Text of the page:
The Soul of a School: An Environmental High School Takes on an Urban Farm

Los Angeles River High School ( has been around for six productive years now. Its principal, Kristine Puich, dressed in black with high boots, gold hoops in her ears, and a chattering walkie-talkie swinging at her belt, strides on ahead during my tour…

Los Angeles River High School ( has been around for six productive years now. Its principal, Kristine Puich, dressed in black with high boots, gold hoops in her ears, and a chattering walkie-talkie swinging at her belt, strides on ahead during my tour. 

 “You’ll like this,” she says.

The bracing wind tears down a central corridor, its curve mimicking the banks of the river just over the way. We go through a chain-link gate, past the football field, and end up in an area landscaped with rocks and concrete steps; students are hunched over pads as they focus on their work.

Los Angeles River High School | Photos by Alan Gastelum

“This is our science and art teacher, Reies,” she says, introducing me to a lively guy in a hoodie with a big smile. Reies Flores turns out to know or thing or two about plants. And it’s here, at the most far-flung edge of the campus, that he's relied on the help of the students - and his considerable talents - to create a rare urban farm. 

The first thing I see: Cabbages. Broccoli. A stalk of oversized kale that resembles a Dr. Seuss-like tree. The flash of mallard plumage. The bustle of a gaggle of geese. Neat paths covered in mulch, which were donated by the city. A large greenhouse and worm and compost bins. 

The garden occupies about an acre in the crux of the I-5 and Route 2 in Glassell Park. Scruffy and peaceful, it’s adjacent to the former Taylor Yard, a Southern Pacific Railroad facility, and trains still roar on by.

The students are enthusiastic about the experience, seeming to love being outside caring for the garden and the animals. One student says she sees everything in a different way now. Before this class, she knew vegetables, but now she’s experienced making contact with the seeds and plants and actually seeing and paying attention to how they grow. Another student tells me how she’ll incorporate a garden into her own life once she graduates and goes out into the world.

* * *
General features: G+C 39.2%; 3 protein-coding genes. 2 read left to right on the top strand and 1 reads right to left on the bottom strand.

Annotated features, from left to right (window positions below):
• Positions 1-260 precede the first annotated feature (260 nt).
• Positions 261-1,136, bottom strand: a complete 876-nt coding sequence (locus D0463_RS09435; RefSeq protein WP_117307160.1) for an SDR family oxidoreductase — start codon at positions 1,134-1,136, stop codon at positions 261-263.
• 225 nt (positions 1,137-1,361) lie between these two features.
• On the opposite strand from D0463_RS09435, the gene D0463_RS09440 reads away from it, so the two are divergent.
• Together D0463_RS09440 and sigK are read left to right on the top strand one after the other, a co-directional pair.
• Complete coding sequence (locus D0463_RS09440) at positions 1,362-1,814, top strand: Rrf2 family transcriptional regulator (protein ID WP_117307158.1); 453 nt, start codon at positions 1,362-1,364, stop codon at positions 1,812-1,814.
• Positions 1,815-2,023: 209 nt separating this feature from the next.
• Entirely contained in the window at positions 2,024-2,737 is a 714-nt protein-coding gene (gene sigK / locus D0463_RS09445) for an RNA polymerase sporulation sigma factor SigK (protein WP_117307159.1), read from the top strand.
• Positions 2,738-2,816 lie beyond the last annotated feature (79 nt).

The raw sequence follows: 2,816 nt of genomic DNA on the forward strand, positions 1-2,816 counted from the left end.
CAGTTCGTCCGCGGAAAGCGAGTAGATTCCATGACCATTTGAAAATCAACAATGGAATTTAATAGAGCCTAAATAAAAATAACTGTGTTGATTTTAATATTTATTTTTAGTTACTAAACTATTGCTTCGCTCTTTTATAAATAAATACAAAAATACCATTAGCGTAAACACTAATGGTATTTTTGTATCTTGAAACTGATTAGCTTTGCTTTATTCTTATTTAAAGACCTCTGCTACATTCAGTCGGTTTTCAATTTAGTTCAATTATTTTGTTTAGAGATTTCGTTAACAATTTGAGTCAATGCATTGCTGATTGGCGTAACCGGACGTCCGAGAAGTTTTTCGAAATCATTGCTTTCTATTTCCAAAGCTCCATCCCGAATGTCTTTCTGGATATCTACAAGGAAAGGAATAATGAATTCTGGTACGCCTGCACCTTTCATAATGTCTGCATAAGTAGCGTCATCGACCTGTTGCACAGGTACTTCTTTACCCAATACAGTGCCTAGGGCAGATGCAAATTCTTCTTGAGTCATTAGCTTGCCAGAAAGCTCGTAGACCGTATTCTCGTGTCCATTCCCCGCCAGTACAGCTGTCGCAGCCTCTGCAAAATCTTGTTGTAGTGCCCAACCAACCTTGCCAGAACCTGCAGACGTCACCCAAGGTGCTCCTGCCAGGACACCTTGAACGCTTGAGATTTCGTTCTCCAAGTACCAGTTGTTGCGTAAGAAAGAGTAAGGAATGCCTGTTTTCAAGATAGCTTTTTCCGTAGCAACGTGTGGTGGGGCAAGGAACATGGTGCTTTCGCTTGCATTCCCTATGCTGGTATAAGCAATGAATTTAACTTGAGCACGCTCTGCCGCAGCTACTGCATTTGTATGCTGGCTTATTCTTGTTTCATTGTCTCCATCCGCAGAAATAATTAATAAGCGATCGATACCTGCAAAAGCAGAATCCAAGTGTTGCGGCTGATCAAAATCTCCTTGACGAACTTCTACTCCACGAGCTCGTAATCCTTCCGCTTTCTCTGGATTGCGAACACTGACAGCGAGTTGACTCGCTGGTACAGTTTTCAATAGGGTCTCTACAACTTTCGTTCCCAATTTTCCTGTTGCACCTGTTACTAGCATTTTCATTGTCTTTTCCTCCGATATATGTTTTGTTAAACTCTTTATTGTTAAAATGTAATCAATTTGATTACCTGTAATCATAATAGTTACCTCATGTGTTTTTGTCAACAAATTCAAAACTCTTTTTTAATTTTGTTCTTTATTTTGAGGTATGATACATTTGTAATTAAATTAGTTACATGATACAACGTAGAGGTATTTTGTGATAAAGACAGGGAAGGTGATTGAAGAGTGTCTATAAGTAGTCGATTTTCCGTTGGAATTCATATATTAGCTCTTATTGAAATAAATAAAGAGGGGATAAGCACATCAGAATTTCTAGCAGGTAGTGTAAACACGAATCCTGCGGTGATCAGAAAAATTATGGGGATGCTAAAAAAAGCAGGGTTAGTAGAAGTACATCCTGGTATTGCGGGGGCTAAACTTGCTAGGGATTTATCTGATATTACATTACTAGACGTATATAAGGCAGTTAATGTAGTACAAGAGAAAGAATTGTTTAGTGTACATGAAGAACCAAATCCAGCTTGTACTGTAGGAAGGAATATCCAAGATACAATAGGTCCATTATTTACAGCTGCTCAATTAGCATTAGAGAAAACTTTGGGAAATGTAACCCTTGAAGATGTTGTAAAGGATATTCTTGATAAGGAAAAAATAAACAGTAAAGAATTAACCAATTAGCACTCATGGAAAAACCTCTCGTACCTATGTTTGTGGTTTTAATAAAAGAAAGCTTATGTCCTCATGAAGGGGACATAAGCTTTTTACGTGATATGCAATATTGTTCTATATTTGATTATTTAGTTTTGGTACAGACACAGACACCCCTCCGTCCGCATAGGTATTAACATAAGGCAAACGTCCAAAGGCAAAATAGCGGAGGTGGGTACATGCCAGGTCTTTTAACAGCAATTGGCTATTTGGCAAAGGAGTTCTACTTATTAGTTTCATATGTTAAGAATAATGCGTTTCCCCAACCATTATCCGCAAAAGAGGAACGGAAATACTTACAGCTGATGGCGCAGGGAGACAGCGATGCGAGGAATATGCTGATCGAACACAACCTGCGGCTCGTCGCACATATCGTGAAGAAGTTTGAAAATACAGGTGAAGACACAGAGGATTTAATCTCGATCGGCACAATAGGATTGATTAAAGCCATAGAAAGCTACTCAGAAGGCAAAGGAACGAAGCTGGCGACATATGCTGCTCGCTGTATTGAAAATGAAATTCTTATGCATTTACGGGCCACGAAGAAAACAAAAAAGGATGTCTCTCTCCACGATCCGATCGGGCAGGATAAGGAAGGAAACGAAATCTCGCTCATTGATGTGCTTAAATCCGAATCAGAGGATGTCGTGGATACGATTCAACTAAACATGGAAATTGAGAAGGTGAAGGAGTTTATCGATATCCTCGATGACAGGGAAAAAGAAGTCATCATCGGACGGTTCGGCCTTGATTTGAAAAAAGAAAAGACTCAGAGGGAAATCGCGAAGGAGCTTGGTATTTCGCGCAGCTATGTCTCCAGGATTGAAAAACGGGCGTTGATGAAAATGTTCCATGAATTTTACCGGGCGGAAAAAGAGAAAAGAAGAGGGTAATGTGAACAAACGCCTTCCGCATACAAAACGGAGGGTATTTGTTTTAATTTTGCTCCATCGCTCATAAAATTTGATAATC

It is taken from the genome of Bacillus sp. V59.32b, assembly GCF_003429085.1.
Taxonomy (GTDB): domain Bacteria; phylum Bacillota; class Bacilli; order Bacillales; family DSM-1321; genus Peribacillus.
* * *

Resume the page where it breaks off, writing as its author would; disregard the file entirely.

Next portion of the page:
Flores grew up not far from here in Northeast LA. His favorite time as a child was spending time with grandma in her kitchen. She’d cook and tell stories about her childhood in the 20s in Zacatecas, Mexico, on what we would now call an organic sustainable farm. He met his wife, also a teacher, at Irving Middle School, then ended up starting his own farm when his daughter was born, since he wanted to feed her food that he knew was safe from pathogens.

Luckily for Flores, he landed at the LA River High School where principal Kristine Puich (herself relocated from Oakwood School) is all about encouraging creativity in her educators. She loved Flores’ urban farm experience, suggested he develop the unused plot, and then went to work getting an environmental California Partnership Academy ( grant and the necessary certifications to make it all real.

Here, the kids are an integral part of the mix. Each small group is responsible for its own garden bed. 

“I’ve never seen anything like this,” Flores says. “Honors students and ESL students and special interest students - they can all feel equally happy here. There’s no buy-in for the garden. It’s automatic and right away.” 

The students take the produce home and sometimes even the animals, too (ducks are popular; the geese, not so much). Like many Americans, these kids, too, have gotten fuzzy about how food actually makes its way onto dinner plates. Some of the students couldn’t believe that broccoli actually bloomed (it does - brassica oleracea goes to seed and attracts a lot of beneficial insects.) 

“It’s really grounded the kids,” Puich says. “They’re calmer now. More focused on their academics. And the only shift we’ve made is the farm.”